WINSTON-SALEM, North Carolina -- President Barack Obama couldn't escape the East Coast cold snap on his short trip south on Monday. ("What's snow doing on the ground in North Carolina?" he jokingly asked.) But his warm welcome at Forsyth Technical Community College
was far different than the cold shoulder he's been getting from Republicans in Congress.
The president came to a state whose economy has been transformed by the departure of the textile and furniture industries that once provided reliable employment for high school graduates. And he came to Forsyth to celebrate the 50th
anniversary of a college that has expanded its programs to train students in the growing biotechnology field.
Obama referred to America's 1957 wake-up call to catch up to the Soviet Union in the space race by investing in math and science education, and called for a "Sputnik moment" for this generation. "If the recession has taught us anything, it's that we cannot go back to an economy that's driven by too much spending, too much borrowing, running up credit cards, taking out a lot of home equity loans, paper profits that are built on financial speculation," the president said. "We've got to rebuild on a new and stronger foundation for economic growth."
He spoke to an audience of about 350 students, faculty, local business leaders and elected officials, including Gov. Bev Perdue and Sen. Kay Hagan (both Democrats), Republican Sen. Richard Burr and the candidate Burr defeated in November, Secretary of State Elaine Marshall.
"There are bigger issues at stake for our country than politics," he said to applause. "And these issues call on us to respond not as partisans, but as Americans."
Before the speech, Obama toured two biotech classes. Forsyth's president, Gary Green, told me that the president spoke with the students about their work and the challenges they faced. "It's easy to know the state and easy to know the facts," Green said. It was even more valuable for the students to interact with the president and for him to hear stories of their money struggles or how some had been laid off, he said.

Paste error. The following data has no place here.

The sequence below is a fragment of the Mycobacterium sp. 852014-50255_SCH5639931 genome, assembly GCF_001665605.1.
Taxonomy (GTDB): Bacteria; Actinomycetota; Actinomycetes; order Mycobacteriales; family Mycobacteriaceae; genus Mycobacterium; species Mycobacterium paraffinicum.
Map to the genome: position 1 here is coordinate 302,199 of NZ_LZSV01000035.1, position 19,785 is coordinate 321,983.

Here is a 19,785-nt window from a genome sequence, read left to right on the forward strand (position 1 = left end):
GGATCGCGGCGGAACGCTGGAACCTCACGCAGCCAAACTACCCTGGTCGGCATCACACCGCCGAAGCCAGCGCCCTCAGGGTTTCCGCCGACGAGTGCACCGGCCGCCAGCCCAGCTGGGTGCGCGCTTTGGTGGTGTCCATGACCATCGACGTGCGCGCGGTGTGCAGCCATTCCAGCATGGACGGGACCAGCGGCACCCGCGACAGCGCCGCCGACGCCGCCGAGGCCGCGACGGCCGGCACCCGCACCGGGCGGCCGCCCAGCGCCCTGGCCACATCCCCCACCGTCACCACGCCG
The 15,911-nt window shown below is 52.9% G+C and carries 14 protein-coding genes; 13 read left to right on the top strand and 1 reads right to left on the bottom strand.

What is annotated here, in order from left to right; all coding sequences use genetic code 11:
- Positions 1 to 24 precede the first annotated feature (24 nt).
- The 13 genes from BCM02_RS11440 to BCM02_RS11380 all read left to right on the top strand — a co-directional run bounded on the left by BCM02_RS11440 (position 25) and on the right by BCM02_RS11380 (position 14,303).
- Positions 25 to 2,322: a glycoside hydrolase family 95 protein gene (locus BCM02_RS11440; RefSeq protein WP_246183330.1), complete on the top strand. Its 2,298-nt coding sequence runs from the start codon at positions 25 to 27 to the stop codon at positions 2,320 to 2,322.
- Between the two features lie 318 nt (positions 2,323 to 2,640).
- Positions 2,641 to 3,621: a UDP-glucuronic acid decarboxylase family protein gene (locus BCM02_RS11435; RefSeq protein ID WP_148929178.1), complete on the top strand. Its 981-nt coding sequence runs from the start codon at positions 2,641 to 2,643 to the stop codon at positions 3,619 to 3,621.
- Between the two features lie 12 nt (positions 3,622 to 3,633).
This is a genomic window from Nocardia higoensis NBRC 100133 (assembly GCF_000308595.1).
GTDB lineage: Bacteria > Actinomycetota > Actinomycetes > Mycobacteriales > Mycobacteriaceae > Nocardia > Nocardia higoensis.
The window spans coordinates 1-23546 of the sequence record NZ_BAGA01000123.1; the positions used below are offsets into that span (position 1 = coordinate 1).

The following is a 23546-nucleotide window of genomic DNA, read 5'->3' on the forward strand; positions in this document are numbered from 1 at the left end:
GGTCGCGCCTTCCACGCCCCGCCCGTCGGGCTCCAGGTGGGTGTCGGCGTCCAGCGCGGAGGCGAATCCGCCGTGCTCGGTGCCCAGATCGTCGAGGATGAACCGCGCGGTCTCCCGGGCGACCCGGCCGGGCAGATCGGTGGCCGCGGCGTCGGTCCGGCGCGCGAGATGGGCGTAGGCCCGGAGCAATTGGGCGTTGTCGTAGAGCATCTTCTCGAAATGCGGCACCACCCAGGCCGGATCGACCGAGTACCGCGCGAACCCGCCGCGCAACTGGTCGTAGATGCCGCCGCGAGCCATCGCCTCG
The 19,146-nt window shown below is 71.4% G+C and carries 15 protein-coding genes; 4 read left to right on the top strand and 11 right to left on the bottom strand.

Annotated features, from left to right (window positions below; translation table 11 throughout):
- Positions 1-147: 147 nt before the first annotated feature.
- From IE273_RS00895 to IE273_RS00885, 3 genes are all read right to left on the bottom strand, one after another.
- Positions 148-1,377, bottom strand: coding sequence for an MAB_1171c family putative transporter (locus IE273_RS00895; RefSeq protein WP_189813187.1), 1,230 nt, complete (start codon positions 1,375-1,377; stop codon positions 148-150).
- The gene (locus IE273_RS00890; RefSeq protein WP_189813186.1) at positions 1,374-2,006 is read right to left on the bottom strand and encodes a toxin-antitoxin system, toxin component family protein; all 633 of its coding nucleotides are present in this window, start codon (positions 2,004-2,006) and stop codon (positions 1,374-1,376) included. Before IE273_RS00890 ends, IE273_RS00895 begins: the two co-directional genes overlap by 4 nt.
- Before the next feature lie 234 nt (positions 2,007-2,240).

Green, who invited the president to visit about six months ago, said, "Community colleges – this community college in particular – are where Americans are going to look for opportunity in this economy." Forsyth is now the largest biotechnology training program in North Carolina, and works with industry leaders, including such research-based institutions as the nearby Wake Forest School of Medicine. It offers about 190 credit programs, from interior design to race-car technology.
"We in North Carolina have a 1 percent growth in biotech," Green said. The president's visit provides recognition and support for programs that prepare Americans to work in an economy that's driven by innovation, research and knowledge, he said.
In his speech, the president touted the assistance that Forsyth had received from stimulus money, which Green estimated to be about $1.2 million through the state, nonprofit partners and others. What "we've done over the last couple of years that people were questioning," Obama said, "you can see it translated in the classrooms right here. The work that we're doing on student loans and Pell Grants, you can see it in the students who are able to finance their retraining right here.
"So we can't stop making those investments. The best antidote to a growing deficit ... is a growing economy. To borrow an analogy, cutting the deficit by cutting investments in areas like education, areas like innovation -- that's like trying to reduce the weight of an overloaded aircraft by removing its engine. It's not a good idea."
Thomas Guastaferro, 26, a full-time student with a part-time job as a lab technician at Forsyth was covering Obama's visit. As editor of the school newspaper, Technically Speaking, he was technically neutral politically. But he hoped the president's visit would bring the school and its innovative programs recognition and credibility.
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